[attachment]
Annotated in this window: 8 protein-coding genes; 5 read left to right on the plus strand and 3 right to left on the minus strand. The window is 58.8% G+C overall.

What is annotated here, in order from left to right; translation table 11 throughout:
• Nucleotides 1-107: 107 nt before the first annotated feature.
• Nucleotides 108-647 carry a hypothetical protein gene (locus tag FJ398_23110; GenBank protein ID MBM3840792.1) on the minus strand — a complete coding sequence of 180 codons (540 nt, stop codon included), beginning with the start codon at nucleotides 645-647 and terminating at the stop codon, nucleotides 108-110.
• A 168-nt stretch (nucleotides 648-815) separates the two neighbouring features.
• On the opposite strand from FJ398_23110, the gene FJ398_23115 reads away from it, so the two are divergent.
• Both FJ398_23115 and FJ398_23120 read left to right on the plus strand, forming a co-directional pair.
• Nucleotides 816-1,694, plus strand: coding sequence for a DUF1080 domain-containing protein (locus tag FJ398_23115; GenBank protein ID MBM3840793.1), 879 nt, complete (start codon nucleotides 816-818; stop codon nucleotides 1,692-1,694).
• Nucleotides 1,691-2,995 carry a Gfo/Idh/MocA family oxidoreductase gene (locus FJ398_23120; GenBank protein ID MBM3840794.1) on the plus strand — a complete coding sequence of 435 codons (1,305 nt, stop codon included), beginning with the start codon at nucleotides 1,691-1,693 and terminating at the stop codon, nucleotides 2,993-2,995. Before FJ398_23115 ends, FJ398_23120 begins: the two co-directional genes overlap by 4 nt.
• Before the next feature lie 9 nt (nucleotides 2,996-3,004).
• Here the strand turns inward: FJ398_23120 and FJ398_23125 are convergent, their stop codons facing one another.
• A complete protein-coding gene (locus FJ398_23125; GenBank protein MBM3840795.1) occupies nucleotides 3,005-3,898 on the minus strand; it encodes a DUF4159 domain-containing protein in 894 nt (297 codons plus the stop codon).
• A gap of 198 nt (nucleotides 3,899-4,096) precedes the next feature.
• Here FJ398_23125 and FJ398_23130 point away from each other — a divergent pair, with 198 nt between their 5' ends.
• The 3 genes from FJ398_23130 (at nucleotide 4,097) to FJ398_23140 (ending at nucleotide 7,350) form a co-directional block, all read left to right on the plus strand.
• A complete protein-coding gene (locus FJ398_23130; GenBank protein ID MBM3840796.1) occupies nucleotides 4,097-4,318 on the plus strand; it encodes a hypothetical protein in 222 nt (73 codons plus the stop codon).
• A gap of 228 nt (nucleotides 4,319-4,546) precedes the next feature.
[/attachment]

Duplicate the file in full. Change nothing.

Annotated in this window: 8 protein-coding genes; 5 read left to right on the plus strand and 3 right to left on the minus strand. The window is 58.8% G+C overall.

What is annotated here, in order from left to right; translation table 11 throughout:
• Nucleotides 1-107: 107 nt before the first annotated feature.
• Nucleotides 108-647 carry a hypothetical protein gene (locus tag FJ398_23110; GenBank protein ID MBM3840792.1) on the minus strand — a complete coding sequence of 180 codons (540 nt, stop codon included), beginning with the start codon at nucleotides 645-647 and terminating at the stop codon, nucleotides 108-110.
• A 168-nt stretch (nucleotides 648-815) separates the two neighbouring features.
• On the opposite strand from FJ398_23110, the gene FJ398_23115 reads away from it, so the two are divergent.
• Both FJ398_23115 and FJ398_23120 read left to right on the plus strand, forming a co-directional pair.
• Nucleotides 816-1,694, plus strand: coding sequence for a DUF1080 domain-containing protein (locus tag FJ398_23115; GenBank protein ID MBM3840793.1), 879 nt, complete (start codon nucleotides 816-818; stop codon nucleotides 1,692-1,694).
• Nucleotides 1,691-2,995 carry a Gfo/Idh/MocA family oxidoreductase gene (locus FJ398_23120; GenBank protein ID MBM3840794.1) on the plus strand — a complete coding sequence of 435 codons (1,305 nt, stop codon included), beginning with the start codon at nucleotides 1,691-1,693 and terminating at the stop codon, nucleotides 2,993-2,995. Before FJ398_23115 ends, FJ398_23120 begins: the two co-directional genes overlap by 4 nt.
• Before the next feature lie 9 nt (nucleotides 2,996-3,004).
• Here the strand turns inward: FJ398_23120 and FJ398_23125 are convergent, their stop codons facing one another.
• A complete protein-coding gene (locus FJ398_23125; GenBank protein MBM3840795.1) occupies nucleotides 3,005-3,898 on the minus strand; it encodes a DUF4159 domain-containing protein in 894 nt (297 codons plus the stop codon).
• A gap of 198 nt (nucleotides 3,899-4,096) precedes the next feature.
• Here FJ398_23125 and FJ398_23130 point away from each other — a divergent pair, with 198 nt between their 5' ends.
• The 3 genes from FJ398_23130 (at nucleotide 4,097) to FJ398_23140 (ending at nucleotide 7,350) form a co-directional block, all read left to right on the plus strand.
• A complete protein-coding gene (locus FJ398_23130; GenBank protein ID MBM3840796.1) occupies nucleotides 4,097-4,318 on the plus strand; it encodes a hypothetical protein in 222 nt (73 codons plus the stop codon).
• A gap of 228 nt (nucleotides 4,319-4,546) precedes the next feature.